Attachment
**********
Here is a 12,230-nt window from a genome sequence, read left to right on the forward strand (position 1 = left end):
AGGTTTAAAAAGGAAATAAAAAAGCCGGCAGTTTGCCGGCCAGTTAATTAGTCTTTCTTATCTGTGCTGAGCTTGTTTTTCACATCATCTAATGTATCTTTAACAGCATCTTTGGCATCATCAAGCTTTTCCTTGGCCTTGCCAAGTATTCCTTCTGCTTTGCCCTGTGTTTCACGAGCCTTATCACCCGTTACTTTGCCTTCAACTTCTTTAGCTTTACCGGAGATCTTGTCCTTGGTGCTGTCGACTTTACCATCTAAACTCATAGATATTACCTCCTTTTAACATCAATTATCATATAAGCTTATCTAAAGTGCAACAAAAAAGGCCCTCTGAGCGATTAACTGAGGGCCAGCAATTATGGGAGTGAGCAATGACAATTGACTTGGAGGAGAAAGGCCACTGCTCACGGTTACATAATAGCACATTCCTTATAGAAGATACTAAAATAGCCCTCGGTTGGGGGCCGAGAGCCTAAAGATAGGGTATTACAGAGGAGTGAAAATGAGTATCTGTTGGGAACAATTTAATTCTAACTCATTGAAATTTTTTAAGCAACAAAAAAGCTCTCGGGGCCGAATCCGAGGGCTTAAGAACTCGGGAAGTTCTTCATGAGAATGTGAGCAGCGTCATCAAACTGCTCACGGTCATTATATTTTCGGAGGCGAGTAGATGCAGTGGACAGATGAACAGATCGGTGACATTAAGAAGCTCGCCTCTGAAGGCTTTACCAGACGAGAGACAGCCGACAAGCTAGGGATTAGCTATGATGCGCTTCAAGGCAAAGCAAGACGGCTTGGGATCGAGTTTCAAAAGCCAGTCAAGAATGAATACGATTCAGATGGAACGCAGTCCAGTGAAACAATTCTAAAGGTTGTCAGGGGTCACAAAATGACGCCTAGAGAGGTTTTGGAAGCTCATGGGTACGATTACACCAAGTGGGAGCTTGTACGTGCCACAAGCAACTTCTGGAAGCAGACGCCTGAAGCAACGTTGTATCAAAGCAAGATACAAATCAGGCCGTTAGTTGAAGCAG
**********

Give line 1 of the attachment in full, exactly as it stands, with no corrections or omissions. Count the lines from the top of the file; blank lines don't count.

Here is a 12,230-nt window from a genome sequence, read left to right on the forward strand (position 1 = left end):